Mobile first with progressive enhancement. Boom, done. Don't get why so many companies and developers don't do this. If anything it's easier than making a bunch of custom versions for different user agent strings. You only maintain a single codebase for your site, and everything is neatly packaged into breakpoints with fewer and fewer modifications as you scale up. Build your site to be lean and functional on mobile and you have a great foundation for a desktop class site from the start. Instead, a lot of companies keep their existing desktop site and do stupid device tests that load completely separate bits of code. Sometimes the iPad version is so stripped down that it's practically unusable. Drives me crazy because it doesn't have to be that way.
 

now i see it

macrumors 603
Jan 2, 2002
5,368
10,861
12 years
12 years!

Since iPhone was first revealed and many websites are completely unusable on iOS. The web experience on iPhone is so hit or miss due to VERY lazy webmasters. It's often like 1995 (or a lot worse) browsing the web on iPhone.

Wake up lazy webmasters! There's a billion of us iPhone users
 

BootsWalking

macrumors 65816
Feb 1, 2014
1,306
7,641
Sounds promising. Besides the user-agent customization Apple is doing, Web designers will also need to adjust to this hybrid mobile-and-desktop version of the Safari agent to tweak the layout for best rendering.
 
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kirky29

macrumors 65816
Jun 17, 2009
1,468
308
Lincolnshire, England
Looking forward to using Squarespace as mentioned in the Keynote! Funny though, Squarespace have just released an iOS app but didn't originally release one for iPad, then because of 1000's of bad reviews they released a version a few weeks ago.... now Apple has done this!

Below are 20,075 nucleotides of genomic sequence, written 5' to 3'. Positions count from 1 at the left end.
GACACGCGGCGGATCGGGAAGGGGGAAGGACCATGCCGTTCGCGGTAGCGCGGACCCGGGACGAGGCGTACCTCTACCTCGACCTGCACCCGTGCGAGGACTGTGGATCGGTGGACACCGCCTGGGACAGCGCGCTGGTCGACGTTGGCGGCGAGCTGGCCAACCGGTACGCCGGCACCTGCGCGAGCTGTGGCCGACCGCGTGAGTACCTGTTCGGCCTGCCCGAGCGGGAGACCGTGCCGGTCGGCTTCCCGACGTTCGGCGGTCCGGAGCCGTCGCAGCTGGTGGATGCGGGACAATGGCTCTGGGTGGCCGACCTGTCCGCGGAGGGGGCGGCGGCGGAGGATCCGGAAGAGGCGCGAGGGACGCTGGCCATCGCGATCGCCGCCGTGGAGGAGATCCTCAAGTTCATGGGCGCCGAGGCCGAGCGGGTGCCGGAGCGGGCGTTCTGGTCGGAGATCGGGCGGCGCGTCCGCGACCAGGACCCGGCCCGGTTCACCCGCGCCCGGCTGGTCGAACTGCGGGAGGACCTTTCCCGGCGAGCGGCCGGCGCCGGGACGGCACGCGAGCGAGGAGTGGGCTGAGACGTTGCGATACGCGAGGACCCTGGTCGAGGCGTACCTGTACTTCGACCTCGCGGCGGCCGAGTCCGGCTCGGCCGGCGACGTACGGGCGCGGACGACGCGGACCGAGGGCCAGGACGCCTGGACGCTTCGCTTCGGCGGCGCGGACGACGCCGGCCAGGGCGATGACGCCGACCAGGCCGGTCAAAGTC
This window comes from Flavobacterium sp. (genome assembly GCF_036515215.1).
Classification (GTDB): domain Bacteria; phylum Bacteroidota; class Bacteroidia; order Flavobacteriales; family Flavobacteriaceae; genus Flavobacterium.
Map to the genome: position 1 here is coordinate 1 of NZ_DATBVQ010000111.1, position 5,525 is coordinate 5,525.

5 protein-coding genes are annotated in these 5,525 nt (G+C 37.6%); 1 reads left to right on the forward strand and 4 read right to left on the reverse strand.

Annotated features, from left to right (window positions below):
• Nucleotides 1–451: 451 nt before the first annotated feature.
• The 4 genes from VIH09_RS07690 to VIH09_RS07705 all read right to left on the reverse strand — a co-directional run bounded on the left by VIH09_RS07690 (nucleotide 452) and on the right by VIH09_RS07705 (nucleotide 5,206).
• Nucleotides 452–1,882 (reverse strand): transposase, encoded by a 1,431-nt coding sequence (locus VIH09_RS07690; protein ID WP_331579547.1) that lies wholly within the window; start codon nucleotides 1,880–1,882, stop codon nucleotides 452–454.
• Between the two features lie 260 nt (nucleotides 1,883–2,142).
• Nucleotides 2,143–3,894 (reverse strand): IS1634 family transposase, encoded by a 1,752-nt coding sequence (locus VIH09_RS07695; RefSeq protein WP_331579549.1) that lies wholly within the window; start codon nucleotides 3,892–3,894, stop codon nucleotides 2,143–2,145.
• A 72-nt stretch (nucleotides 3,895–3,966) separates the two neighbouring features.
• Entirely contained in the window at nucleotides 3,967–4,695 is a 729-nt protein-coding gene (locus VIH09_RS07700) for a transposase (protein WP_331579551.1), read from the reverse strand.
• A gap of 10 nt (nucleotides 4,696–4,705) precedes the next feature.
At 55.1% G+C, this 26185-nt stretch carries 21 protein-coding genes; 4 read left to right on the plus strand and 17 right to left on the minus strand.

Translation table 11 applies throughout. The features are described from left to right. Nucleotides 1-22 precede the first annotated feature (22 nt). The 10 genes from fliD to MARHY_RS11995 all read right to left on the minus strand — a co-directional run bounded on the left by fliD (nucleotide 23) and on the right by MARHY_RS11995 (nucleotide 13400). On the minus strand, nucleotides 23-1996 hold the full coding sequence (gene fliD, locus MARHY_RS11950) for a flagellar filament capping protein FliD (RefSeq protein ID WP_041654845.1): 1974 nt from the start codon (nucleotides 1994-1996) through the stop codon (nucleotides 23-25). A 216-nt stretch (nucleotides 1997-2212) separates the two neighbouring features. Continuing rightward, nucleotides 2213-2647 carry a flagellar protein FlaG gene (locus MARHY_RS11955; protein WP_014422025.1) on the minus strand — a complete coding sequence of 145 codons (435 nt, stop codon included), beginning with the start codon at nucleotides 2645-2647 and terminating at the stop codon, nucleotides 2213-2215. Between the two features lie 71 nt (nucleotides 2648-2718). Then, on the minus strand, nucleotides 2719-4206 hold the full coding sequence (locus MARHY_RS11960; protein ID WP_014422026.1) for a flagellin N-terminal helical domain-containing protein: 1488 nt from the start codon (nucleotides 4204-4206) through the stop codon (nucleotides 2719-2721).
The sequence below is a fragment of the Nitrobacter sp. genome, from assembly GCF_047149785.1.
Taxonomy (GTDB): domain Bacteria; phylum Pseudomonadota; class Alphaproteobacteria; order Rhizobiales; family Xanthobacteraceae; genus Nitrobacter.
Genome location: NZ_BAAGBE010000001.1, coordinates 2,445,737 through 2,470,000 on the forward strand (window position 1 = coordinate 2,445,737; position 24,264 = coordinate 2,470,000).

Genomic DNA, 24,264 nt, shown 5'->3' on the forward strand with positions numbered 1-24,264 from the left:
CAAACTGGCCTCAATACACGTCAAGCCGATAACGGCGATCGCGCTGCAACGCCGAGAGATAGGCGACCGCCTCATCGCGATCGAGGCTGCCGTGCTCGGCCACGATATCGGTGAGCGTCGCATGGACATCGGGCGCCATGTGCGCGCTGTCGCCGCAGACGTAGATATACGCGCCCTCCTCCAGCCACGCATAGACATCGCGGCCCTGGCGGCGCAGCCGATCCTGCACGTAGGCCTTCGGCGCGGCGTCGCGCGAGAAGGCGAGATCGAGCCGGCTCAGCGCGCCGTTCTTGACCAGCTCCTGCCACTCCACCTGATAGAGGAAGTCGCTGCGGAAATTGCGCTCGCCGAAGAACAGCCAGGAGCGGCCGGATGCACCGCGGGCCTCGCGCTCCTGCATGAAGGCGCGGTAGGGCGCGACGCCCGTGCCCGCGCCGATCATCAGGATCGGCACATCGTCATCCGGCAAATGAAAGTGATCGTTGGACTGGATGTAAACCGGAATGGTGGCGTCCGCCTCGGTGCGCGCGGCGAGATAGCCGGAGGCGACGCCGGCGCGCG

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haydn!

macrumors 65816
Nov 10, 2008
1,020
984
UK
This whole narrative is a bit frustrating. iPhoneOS 1.0 promised a "desktop class browser" back in 2007. Look at this press release for example:

View attachment 841353
https://www.apple.com/newsroom/2007/01/09Apple-Reinvents-the-Phone-with-iPhone/

The whole point from the very beginning of iPhone was that the browser was a proper real browser and better than that WAP crud we had before. Then mobile optimization happened and we seemed to have ended up with something better than WAP but still not the promised desktop-class browser.

We keep being promised desktop-class browsing, but that seems to be elusive. What gives?
Times have changed ALOT since then. iPhone did offer desktop standard browsing. The full internet (minus flash) was accessible from an iPhone. But in reality, browsing a website on a 3.5inch screen sucked - hence the shift to responsive web design.

iOS hasn’t back tracked, the internet changed to become more optimised for smaller screens. Largely because it made business sense as it makes content easier to interact with.

Now, many websites have taken responsiveness to the next level. Not just changing how a site looks based on the screen size, but offering different functionality based on device/screen size too. What this change appears to do, is deliver all websites as if they’re being accessed from non mobile/non-touch focused device.
 

sfwalter

macrumors 68000
Jan 6, 2004
1,877
982
Dallas Texas